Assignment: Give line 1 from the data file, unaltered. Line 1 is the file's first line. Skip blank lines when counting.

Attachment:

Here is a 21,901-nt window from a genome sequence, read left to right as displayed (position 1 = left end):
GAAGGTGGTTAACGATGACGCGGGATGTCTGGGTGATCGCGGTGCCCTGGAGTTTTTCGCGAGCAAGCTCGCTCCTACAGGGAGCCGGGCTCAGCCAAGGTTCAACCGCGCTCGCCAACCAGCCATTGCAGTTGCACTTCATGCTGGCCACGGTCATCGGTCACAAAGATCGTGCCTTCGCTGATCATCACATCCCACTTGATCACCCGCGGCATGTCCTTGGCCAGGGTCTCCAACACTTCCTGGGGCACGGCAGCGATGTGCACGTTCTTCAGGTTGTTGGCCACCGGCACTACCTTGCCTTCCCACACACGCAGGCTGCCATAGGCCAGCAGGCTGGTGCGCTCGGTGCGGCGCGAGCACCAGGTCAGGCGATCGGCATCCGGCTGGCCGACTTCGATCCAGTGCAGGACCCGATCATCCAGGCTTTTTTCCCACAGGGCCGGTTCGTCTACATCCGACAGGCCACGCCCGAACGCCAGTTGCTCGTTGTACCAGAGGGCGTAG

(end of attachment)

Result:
Here is a 21,901-nt window from a genome sequence, read left to right as displayed (position 1 = left end):